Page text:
“Essentially, it just facilitates a sort of crony capitalism,” said William McBride, chief economist at the Tax Foundation, a right-leaning think tank. “A lot of these highly targeted tax credit programs are a way to funnel cash out of the general coffers and into some very, very select special interests.”
The fact that Maine made its tax credits refundable means the program is “extra dangerous,” McBride said.
The Maine program limits participation to CDEs that have received “multiple rounds” of tax credits under the federal program. That restriction was written by the same financing agencies, including Stonehenge, and lawyers who brought the New Markets program to Maine initially and now benefit from it.
FAME accepted six CDEs into the Maine program. The only Maine-based CDE is CEI Capital Management LLC, the for-profit subsidiary of Wiscasset-based Coastal Enterprises Inc. FAME gave each CDE a promise from the state that it could provide $16.25 million in tax credits to investors once they broker a deal in a low-income community. “Low-income” is determined by the median income or unemployment level of a Census tract. Large swaths of northern, central and eastern Maine qualify as eligible under the program, as well as small pockets in southern Maine, including in downtown Portland.
The CDEs use that promise of tax credits to entice investors to put money into their funds. The CDEs then look for businesses in low-income areas to invest in.
They found one in Great Northern Paper.
$16 MILLION FOR A DAY’S WORK
Cate Street Capital purchased the troubled paper mill in East Millinocket for $1 from Brookfield Asset Management in August 2011 and two months later returned 200 workers to their jobs making paper. As a name for its new papermaking subsidiary, Cate Street resurrected the Great Northern Paper moniker, made famous by the original company bearing that name that built the East Millinocket mill in 1906 and operated it for nearly a century before filing for bankruptcy in 2000.
The mill was a major employer in the Katahdin region of the state, an area beset with high poverty and few employment opportunities. Cate Street claimed it had spent more than $30 million on the mill since its purchase, including the acquisition of a high-interest $10 million loan, but it needed more money for upgrades to make it more competitive in an increasingly international market.
Stonehenge Community Development and Enhanced Community Development each promised $20 million for a total investment of $40 million. Because neither of these entities agreed to speak about the deal, it’s not clear how they became involved with Great Northern Paper. (The law originally capped individual investments at $10 million, but it was later amended at the request of Cate Street, which also wanted to use the program to raise funds for another subsidiary, Thermogen, to allow investments up to $40 million if the project promises to create or retain at least 200 jobs.)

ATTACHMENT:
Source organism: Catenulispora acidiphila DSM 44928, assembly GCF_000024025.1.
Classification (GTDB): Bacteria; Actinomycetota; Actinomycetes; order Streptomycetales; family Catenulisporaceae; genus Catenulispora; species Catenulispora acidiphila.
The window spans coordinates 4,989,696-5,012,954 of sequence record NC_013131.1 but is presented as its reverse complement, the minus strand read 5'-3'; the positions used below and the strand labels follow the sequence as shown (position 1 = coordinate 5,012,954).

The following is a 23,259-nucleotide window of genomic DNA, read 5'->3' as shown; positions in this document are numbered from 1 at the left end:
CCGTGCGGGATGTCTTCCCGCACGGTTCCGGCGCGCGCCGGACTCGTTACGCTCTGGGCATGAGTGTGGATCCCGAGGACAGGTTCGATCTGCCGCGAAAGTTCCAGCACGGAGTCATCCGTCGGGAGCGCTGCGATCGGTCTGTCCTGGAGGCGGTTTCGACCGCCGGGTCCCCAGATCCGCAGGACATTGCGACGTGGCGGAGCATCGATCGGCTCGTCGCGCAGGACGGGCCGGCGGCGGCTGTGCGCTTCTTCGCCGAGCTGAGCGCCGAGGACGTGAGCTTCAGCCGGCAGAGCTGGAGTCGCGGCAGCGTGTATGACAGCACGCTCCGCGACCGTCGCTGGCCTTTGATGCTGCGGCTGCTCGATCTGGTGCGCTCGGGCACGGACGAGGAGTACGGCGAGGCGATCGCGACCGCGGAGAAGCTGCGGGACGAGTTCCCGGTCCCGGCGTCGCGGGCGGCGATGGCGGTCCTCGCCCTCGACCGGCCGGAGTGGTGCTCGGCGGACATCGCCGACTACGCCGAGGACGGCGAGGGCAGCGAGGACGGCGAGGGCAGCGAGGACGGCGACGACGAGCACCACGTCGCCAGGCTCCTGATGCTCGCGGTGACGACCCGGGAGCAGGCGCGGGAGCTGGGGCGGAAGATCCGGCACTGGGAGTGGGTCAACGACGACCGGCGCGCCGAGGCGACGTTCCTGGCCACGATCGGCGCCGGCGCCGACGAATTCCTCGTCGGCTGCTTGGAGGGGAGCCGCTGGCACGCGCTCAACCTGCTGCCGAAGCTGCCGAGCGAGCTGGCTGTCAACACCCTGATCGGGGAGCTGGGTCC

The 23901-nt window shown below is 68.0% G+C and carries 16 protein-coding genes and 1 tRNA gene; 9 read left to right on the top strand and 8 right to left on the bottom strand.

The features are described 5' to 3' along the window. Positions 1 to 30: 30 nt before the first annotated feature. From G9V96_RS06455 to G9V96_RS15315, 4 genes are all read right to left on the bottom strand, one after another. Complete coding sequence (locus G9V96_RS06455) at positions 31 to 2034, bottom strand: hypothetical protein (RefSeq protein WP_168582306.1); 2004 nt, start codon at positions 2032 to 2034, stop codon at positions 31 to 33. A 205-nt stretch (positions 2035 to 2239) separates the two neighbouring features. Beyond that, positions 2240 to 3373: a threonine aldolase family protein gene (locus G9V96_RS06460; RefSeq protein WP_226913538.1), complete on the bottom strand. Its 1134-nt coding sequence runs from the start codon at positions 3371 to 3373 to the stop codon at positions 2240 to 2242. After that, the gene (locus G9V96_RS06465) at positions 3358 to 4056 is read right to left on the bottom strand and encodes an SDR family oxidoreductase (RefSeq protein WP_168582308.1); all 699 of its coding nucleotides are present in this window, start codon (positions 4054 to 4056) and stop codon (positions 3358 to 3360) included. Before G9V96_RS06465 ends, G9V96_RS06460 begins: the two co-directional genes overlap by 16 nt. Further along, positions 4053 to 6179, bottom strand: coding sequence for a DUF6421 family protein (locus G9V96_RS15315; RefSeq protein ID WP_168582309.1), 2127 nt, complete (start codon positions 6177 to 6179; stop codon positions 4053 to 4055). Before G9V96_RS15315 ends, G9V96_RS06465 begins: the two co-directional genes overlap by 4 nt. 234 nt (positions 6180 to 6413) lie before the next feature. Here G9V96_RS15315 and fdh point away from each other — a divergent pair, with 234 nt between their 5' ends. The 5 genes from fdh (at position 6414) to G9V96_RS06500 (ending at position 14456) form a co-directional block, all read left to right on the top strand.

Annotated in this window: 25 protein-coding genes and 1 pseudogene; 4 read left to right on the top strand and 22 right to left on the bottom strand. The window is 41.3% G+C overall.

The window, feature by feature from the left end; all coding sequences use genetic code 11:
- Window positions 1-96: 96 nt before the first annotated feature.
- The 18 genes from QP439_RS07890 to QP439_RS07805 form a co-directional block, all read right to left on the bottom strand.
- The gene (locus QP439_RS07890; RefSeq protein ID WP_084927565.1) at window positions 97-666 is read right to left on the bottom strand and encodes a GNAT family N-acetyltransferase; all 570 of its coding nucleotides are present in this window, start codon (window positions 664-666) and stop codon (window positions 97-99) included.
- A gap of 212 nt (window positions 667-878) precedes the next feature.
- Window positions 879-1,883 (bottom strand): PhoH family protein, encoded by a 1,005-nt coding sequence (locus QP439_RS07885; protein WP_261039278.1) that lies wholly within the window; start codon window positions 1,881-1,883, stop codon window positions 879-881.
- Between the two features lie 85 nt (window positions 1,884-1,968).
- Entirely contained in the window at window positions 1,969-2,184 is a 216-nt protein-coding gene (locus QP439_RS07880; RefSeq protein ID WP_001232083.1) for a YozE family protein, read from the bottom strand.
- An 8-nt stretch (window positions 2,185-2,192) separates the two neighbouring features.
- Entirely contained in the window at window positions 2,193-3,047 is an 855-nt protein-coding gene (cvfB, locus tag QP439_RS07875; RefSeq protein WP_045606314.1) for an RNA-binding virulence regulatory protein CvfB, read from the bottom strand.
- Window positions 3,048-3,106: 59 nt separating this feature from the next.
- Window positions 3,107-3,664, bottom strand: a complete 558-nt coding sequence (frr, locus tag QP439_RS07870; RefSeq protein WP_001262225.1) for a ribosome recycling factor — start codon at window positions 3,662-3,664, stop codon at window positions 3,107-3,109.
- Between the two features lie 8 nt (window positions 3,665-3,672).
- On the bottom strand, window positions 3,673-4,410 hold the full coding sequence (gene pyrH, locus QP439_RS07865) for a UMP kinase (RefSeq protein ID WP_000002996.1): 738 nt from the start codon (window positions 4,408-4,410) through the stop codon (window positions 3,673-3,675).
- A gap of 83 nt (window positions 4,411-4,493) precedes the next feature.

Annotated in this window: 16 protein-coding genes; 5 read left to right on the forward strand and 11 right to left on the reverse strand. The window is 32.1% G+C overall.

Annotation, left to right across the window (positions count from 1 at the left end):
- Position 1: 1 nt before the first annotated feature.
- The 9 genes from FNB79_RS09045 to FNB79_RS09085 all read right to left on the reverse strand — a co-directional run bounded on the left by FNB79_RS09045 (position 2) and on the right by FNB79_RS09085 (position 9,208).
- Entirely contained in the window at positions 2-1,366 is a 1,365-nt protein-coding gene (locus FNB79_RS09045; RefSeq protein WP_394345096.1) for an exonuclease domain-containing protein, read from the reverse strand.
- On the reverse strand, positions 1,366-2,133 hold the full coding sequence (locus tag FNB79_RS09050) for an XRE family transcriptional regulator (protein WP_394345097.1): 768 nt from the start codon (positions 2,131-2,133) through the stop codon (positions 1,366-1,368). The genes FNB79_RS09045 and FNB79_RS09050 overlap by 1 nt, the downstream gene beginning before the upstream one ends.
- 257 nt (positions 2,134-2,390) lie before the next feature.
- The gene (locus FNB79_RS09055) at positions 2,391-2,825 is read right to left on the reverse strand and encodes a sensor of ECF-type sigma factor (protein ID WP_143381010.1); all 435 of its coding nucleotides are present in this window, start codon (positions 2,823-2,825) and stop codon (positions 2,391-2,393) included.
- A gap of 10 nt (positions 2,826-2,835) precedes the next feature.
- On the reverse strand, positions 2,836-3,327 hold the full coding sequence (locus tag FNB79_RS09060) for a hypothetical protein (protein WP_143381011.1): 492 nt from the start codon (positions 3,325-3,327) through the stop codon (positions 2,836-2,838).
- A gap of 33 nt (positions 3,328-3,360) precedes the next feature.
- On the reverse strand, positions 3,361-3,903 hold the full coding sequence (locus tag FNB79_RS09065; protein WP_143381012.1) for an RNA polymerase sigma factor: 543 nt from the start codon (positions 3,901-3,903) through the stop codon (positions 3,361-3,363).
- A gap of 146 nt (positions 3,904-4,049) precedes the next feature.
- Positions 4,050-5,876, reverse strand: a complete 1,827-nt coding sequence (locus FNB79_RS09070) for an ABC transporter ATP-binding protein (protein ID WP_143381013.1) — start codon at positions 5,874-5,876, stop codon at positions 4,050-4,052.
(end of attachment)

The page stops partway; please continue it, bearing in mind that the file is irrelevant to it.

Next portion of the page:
The investors in the deal – those entities that had provided the funds to Stonehenge and Enhanced – were U.S. Bank, one of the country’s largest banks, and Vulcan Capital, the Seattle investment firm started by Microsoft co-founder Paul Allen.
According to the annual reports filed by Stonehenge and Enhanced, U.S. Bank and Vulcan – represented as U.S. Bancorp Community Development Corp. and Enhanced Capital Maine GNP LLC, respectively – each invested approximately $4.1 million, for a total of $8.2 million. The rest of the $40 million total investment came in the form of the aforementioned one-day loans that were returned to the original lenders the same day.
Whether U.S. Bank and Vulcan still possess their Maine tax credits is unclear. While Maine law prevents tax credits from being bought and sold, the investor’s equity stake in the CDE’s investment fund, which comes with the benefit of tax credits, can be.
It can’t be proven because tax records are confidential, but it’s believed that neither U.S. Bank nor Vulcan, which will each receive about $8 million in tax credits, has any Maine income tax liability and so would receive cash refunds from Maine Revenue Services.
A spokesperson for Vulcan did not respond to repeated attempts by phone and email for comment.
Shera Dalin, a spokeswoman for U.S. Bank, would not confirm whether the bank possesses the tax credits, nor would she disclose whether U.S. Bank has any Maine tax liability, which would determine if the tax credits go toward offsetting its tax bill or could be refunded for cash.
“Unfortunately, I’m not going to be able to give you any information or comment about that,” Dalin said.
Michael Allen, associate commissioner for tax policy at Maine Revenue Services, declined to say who holds the tax credits because taxpayer information is confidential.
“Well, they file a (tax) return and receive a benefit from the state, a refund of some sort, and that’s confidential taxpayer information according to Title 36,” Allen said. “Sorry about that. Just following the law.”
ANATOMY OF A DEAL
Roney, FAME’s general counsel, admits to being “a little troubled” when the Great Northern investment deal first came across his desk. It was Roney who wrote the rules – based on the legislative language – governing the tax credit program and is tasked with reviewing the proposed projects and advising FAME’s board, which makes the ultimate decision on awarding tax credits.